1) What Does Disinvestment Mean?
Ans) The action of an organization or government selling or liquidating an asset or subsidiary. Also known as "divestiture". OR
A reduction in capital expenditure, or the decision of a company not to replenish depleted capital goods.
2) Why disinvestment in India?
In India for almost four decades the country was pursuing a path of development in which public sector was expected to be the engine of growth. However, the public sector had overgrown itself and their shortcomings started manifesting in the shape of low capacity utilization and low efficiency due to over manning and poor work ethics, over capitalization due to substantial time and cost overruns, inability to innovate, take quick and timely decisions, large interference in decision making process etc. The Government started to deregulate the areas of its operation and subsequently, the disinvestment in Public Sector Enterprises (PSEs) was announced. The process of deregulation was aimed at enlarging competition and allowing new firms to enter the markets. The market was thus opened up to domestic entrepreneurs / industrialists and norms for entry of foreign capital were liberalized. Due to the current revenue expenditure on items such as interest payments, wages and salaries of Government employees and subsidies, the Government is left with hardly any surplus for capital expenditure on social and physical infrastructure. While the Government would like to spend on basic education, primary health and family welfare, large amount of resources are blocked in several non-strategic sectors such as hotels, trading companies, consultancy companies, textile companies, chemical and pharmaceuticals companies, consumer goods companies etc. Additionally, the continued existence of the PSEs is forcing the Government to commit further resources for the sustenance of many non-viable PSEs. The Government continues to expose the taxpayers' money to risk, which it can readily avoid. To top it all, there is a huge amount of debt overhang, which needs to be serviced and reduced before money is available to invest in infrastructure. All this makes Disinvestment of the Government stake in the PSEs absolutely imperative. 3) Advantages of disinvestments:- Raises funds for meeting expenditure in social sectors, restructuring of PSUs and retiring public debt.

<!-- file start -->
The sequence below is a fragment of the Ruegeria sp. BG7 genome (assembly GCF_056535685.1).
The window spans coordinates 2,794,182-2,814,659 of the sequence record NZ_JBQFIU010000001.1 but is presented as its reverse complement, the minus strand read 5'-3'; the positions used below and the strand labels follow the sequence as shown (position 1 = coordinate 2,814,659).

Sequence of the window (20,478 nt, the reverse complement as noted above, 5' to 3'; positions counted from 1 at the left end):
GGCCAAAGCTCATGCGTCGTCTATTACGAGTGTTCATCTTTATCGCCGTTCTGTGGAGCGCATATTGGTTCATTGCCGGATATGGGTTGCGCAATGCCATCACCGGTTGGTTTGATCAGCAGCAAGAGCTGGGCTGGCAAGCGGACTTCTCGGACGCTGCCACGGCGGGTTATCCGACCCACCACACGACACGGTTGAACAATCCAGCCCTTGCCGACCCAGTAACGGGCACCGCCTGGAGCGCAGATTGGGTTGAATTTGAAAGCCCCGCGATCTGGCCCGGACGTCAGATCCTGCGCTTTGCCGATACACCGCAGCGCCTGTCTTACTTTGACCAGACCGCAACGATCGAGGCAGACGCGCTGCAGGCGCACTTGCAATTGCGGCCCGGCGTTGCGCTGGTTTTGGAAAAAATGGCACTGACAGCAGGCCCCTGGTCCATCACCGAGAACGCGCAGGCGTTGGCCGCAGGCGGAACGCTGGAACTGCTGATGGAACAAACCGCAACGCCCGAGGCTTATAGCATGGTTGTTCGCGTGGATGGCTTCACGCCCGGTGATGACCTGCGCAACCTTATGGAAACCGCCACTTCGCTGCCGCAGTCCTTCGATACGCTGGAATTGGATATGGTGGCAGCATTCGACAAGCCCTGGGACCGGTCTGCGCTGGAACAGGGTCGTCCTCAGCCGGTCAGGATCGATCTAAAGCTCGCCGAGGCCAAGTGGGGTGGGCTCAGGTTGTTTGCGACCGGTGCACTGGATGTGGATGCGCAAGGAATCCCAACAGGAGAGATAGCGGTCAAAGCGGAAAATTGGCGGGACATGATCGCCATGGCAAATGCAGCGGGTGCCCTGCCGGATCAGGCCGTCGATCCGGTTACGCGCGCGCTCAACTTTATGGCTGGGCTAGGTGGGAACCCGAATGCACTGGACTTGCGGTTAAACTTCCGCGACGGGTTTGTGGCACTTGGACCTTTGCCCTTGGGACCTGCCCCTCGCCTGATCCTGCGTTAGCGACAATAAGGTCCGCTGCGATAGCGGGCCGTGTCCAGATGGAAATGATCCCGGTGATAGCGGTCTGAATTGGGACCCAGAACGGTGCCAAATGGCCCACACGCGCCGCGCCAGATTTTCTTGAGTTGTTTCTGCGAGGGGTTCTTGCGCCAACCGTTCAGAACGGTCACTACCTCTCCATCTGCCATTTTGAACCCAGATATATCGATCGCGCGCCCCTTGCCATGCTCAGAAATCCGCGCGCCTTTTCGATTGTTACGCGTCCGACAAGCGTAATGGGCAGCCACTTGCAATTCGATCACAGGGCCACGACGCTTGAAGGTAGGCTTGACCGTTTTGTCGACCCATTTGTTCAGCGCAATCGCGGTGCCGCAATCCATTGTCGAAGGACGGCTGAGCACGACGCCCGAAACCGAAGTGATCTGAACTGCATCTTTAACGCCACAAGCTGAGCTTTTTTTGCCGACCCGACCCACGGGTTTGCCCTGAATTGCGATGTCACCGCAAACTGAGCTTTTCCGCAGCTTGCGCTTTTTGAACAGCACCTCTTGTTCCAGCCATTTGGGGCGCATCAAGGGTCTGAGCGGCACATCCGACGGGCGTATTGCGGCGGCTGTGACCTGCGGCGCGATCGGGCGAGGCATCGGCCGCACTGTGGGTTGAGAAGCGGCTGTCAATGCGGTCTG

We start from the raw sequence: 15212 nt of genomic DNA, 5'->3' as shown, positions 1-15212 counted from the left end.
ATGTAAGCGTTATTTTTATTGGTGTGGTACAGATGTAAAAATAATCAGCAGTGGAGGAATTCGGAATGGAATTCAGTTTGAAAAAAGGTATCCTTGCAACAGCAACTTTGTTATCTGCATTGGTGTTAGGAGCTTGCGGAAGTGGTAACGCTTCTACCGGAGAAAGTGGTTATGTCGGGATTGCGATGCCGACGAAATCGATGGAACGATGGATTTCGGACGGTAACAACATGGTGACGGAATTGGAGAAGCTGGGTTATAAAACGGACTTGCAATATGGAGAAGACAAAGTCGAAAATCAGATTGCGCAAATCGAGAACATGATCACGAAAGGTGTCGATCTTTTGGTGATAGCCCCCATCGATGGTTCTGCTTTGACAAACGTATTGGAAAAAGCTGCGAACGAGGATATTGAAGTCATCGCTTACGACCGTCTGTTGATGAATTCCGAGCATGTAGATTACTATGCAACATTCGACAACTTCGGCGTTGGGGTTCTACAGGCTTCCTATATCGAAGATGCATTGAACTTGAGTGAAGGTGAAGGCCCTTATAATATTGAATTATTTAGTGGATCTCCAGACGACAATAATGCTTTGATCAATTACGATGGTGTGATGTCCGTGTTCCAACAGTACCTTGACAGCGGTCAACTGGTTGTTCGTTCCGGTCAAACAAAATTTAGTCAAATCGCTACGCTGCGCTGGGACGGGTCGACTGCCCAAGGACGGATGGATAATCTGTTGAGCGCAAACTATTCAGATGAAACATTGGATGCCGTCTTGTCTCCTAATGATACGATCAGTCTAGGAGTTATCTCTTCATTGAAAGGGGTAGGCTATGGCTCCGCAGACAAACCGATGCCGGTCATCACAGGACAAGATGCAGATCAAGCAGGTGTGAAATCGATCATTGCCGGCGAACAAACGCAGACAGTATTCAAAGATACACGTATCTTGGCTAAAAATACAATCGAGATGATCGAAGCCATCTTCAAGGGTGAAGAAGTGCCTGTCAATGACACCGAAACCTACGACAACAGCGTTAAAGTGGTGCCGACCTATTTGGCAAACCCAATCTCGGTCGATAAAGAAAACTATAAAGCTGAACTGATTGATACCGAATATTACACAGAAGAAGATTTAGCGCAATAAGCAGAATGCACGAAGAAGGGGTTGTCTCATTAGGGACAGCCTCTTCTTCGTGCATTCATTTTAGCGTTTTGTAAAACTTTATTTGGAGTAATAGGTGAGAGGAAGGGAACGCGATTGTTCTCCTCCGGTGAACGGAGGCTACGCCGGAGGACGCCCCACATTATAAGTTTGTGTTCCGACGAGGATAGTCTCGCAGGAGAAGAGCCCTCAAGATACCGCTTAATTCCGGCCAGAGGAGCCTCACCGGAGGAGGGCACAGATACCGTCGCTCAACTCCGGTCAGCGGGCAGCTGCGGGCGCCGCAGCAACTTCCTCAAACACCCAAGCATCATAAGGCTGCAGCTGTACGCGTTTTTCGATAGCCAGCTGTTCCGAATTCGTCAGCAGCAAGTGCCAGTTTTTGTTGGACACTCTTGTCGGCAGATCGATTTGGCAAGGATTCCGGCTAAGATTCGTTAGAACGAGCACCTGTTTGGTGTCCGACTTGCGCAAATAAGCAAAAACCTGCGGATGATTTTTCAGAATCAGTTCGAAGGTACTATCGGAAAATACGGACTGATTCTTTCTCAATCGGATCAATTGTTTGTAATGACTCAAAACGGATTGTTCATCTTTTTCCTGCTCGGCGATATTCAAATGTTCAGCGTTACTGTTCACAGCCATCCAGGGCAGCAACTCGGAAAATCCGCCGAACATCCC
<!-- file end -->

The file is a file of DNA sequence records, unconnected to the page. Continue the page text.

Disadvantage of disinvestments:-The owner will dilute the ownership of the company.
A Case of Bharat Heavy Electricals Ltd. (BHEL)
Does Disinvestment Improve Financial Performance?
Strategies are formulated in the light of objectives, and therefore play an important role in their accomplishment. An important aspect in the management of public sector enterprises is the relevance of the strategic financial planning technique in dealing with conflicting objectives. Objectives of public sector enterprises are conflicting because majority shareholder is the government. In the case of public ownership, the management of firms can be regarded as agents acting for the government to which they are responsible. As compared to private ownership, differences between managers and their immediate principals in public ownership arise from following facts:
(a) Principals do not typically seek to maximize profits.
(b) There are no marketable ordinary shares in the firm, and hence no market for corporate control. (c) There is no direct equivalent of the bankruptcy constraint on financial performance.
Thus the purpose of the present study is to analyze the impact of change in the ownership (reduction in government’s ownership) on various financial parameters of a public sector company.
In this approach performance of the enterprise before disinvestment is compared with its performance after disinvestment, attributing any observed change to the disinvestment. For the purpose of the present study Pre- disinvestment mean value of...